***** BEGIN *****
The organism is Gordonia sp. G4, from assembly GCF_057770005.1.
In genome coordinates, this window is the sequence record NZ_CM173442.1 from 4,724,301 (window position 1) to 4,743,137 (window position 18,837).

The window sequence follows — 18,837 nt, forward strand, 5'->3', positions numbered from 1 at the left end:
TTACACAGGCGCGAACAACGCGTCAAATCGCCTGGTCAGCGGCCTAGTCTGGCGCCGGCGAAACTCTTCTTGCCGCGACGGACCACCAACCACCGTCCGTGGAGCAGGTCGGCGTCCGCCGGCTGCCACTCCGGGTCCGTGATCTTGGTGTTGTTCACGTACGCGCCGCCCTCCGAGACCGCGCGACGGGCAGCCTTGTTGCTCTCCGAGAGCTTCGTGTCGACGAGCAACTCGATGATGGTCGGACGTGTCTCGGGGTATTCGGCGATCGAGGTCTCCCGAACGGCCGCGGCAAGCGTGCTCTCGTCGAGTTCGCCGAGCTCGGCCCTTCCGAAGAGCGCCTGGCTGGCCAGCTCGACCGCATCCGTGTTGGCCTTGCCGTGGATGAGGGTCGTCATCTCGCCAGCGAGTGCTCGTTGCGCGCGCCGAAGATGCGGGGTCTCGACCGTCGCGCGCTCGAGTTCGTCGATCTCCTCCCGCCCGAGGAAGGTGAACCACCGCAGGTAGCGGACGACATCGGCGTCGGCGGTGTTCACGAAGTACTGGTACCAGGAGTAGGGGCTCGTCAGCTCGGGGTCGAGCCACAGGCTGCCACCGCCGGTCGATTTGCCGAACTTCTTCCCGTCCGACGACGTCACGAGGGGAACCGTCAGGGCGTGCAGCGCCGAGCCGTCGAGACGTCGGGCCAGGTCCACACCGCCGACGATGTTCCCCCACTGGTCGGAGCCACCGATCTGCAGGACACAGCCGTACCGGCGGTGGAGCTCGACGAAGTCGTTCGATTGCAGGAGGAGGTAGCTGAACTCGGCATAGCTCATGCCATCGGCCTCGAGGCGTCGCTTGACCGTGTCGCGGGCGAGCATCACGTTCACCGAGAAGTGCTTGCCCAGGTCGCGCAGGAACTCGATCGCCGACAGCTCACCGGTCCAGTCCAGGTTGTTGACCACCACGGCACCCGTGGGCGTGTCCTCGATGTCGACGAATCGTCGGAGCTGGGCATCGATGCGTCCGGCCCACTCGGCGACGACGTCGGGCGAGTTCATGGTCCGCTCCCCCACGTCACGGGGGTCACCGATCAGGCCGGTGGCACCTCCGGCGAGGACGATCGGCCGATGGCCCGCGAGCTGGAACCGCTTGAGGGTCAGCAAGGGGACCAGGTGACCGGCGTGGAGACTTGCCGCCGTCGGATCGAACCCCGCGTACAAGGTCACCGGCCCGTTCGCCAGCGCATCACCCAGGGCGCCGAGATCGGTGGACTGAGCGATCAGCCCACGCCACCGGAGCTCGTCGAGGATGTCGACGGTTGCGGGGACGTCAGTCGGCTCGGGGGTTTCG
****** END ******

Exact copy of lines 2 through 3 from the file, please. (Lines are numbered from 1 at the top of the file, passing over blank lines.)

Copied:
In genome coordinates, this window is the sequence record NZ_CM173442.1 from 4,724,301 (window position 1) to 4,743,137 (window position 18,837).

The window sequence follows — 18,837 nt, forward strand, 5'->3', positions numbered from 1 at the left end: